After many cancer-causing genes - oncogenes - were found in tumor viruses and their cellular counterparts - proto-oncogenes - identified in normal cells, it seemed possible that mutations in proto-oncogenes might be responsible for cancer. The idea was that these genes could become corrupted and, instead of performing their normal function, could cause proliferation to run amok. If so, all tumors, not only those that were induced by viruses, should bear such mutated genes.
The technique used to pick out oncogenes from among the thousands of genes in the genome appeared daunting. But a technique was soon developed that did the job (see figure). DNA was extracted from tumor cells, fragmented, and introduced into a line of mouse cells growing on a Petri plate. The recipient cells were carefully chosen. They had to grow well in culture and readily take up foreign DNA and integrate it into their chromosomes. If a cell happened to take up a piece of DNA carrying an oncogene, it would take on some of the characteristics of a cancer cell. Namely, it would change shape and its progeny would pile up on one another, forming little clumps among a flat background of normal cells.
But were the cells in these clumps really cancerous? To find out, scientists injected the cells into mice as Rous had done (albeit with chickens) decades previously. And, like Rous, they found that the injected cells did, in fact, produce tumors. With this information in hand, research now turned to far bigger and more difficult question: How do oncogenes turn normal cells into cancerous ones?
The answer to that question is complex. For example, a gene called myc, named for its discovery in an avian myelocytomatosis virus, was found to be a potent oncogene. It's cellular counterpart, c-myc, can become cancer-causing by several mechanisms. One way is by an increase in the number of genes though a process called gene amplification. Apparently, the presence of multiple copies of the myc gene results in an increase in the protein that myc specifies. Since the myc protein is a growth promoter, the result is an acceleration of cell proliferation and cancer. Gene amplification seems to be a general phenomenon. Amplification of a variety of oncogenes beside myc is known to be associated with at least 20 different malignancies including breast, colon, lung and pancreatic cancer.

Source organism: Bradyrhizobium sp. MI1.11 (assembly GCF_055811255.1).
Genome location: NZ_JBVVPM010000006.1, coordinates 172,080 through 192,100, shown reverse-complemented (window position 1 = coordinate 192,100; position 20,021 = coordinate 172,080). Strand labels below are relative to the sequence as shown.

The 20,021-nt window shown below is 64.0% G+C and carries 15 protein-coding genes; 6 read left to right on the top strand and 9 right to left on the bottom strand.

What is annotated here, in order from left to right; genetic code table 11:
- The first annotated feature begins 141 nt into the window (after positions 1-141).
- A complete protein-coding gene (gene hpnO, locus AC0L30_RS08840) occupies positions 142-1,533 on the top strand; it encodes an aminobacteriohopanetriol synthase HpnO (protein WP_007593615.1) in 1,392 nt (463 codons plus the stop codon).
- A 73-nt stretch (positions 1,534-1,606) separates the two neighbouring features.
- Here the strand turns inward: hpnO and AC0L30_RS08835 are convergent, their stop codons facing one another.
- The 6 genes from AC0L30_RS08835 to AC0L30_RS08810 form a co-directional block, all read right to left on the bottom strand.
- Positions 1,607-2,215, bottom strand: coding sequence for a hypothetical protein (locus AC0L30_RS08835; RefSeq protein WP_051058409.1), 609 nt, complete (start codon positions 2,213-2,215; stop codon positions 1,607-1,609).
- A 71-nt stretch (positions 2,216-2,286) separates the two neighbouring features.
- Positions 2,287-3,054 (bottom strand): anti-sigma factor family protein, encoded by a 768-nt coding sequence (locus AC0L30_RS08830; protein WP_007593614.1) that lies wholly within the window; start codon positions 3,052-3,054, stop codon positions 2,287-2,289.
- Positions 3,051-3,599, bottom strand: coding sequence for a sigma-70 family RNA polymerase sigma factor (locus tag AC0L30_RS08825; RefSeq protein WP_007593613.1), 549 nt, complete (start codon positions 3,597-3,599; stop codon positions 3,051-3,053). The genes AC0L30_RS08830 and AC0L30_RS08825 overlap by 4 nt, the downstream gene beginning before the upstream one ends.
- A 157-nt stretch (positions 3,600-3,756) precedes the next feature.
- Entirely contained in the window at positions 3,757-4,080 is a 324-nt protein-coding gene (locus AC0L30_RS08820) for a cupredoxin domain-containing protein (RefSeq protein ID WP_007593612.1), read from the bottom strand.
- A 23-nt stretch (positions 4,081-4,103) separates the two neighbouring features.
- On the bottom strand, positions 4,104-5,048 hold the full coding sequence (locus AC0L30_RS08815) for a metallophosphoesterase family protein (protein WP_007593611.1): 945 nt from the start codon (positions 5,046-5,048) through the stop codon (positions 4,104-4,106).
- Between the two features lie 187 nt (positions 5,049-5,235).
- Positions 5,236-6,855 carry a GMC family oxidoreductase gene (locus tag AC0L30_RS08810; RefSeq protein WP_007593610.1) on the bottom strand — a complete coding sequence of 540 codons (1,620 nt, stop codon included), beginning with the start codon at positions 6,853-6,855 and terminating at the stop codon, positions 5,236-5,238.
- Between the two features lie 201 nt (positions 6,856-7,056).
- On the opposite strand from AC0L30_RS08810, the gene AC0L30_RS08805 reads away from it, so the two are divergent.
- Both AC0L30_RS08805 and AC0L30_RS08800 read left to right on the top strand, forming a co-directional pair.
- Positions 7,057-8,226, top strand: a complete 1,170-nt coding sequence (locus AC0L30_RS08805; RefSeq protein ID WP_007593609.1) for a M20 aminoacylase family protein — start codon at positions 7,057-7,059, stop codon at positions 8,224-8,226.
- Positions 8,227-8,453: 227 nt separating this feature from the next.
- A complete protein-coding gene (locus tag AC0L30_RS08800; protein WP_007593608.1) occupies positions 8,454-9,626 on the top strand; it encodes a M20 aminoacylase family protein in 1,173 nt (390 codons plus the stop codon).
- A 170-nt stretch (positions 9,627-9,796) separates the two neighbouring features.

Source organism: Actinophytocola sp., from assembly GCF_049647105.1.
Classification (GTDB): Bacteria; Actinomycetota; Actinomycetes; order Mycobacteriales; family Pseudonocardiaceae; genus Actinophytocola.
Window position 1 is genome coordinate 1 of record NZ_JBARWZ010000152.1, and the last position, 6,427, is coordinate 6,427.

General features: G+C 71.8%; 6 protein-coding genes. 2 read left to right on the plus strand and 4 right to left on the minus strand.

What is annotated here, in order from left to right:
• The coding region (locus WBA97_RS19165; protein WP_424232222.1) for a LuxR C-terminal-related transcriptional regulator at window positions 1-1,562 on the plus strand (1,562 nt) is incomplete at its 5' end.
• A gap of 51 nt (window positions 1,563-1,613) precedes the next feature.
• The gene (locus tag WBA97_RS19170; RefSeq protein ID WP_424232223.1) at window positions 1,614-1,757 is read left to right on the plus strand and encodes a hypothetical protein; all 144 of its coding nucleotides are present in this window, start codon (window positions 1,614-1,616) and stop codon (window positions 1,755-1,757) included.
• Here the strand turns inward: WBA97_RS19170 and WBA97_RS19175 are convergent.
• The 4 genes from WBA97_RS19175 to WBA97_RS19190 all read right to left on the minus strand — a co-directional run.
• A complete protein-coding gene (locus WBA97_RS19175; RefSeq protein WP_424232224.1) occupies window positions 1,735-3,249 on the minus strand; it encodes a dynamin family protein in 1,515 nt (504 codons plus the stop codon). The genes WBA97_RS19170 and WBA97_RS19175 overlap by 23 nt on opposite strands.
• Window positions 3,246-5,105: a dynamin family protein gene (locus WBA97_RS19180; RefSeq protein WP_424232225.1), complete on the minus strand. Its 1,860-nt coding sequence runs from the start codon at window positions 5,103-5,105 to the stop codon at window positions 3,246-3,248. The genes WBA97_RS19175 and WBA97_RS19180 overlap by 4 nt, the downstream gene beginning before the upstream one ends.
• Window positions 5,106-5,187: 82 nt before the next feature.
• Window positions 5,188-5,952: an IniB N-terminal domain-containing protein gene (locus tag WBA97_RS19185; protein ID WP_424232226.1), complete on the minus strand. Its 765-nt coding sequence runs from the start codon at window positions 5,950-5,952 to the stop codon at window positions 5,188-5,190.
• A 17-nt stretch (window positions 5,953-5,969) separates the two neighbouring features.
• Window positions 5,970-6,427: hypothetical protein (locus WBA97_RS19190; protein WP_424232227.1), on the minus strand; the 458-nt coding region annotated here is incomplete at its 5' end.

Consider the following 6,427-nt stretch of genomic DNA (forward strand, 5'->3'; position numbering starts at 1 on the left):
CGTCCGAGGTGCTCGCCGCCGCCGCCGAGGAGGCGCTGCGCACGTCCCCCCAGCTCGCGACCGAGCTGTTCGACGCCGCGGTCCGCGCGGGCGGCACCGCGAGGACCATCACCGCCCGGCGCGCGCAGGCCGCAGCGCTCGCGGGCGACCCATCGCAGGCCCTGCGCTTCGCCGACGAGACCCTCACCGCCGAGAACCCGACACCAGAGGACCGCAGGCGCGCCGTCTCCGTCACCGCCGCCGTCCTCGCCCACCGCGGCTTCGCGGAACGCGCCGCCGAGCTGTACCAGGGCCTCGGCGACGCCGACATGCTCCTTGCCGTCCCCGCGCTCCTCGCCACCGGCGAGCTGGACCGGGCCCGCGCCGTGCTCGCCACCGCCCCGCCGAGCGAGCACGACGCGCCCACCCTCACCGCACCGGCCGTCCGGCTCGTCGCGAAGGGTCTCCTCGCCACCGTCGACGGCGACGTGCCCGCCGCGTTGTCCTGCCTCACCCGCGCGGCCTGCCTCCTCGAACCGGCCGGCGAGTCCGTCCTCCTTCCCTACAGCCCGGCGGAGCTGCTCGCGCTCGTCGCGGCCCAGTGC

Another way of turning myc into an oncogene is by modifying the sequences that control its transcription. Normally, genes are regulated by nearby DNA regions that manage the rate of RNA synthesis. In several cancers, myc comes under the control of sequences that increase the rate of transcription, thereby flooding the cell with growth promoters, causing unregulated proliferation.
Still another mechanism of perverting a proto-oncogene is via a change in the amino acid sequence of the protein that it specifies. The ras gene offers an instructive example. The ras gene, named for the rat sarcoma virus in which it was first found, plays an important role in normal cells. However, it can become a cellular oncogene and can be detected as such via the assay described above. DNA sequencing revealed that a single base change, a G to a T, was responsible for turning Dr. Jekyll into Mr. Hyde. The mutation results in a single amino acid change, a glycine into a valine, and that is sufficient to make a difference. The ras gene has been found to be so altered in 90% of pancreatic and 45% of colorectal cancers.
In the next post, I'll begin to delve into the intricacies of how cellular growth is controlled by signals from their surroundings.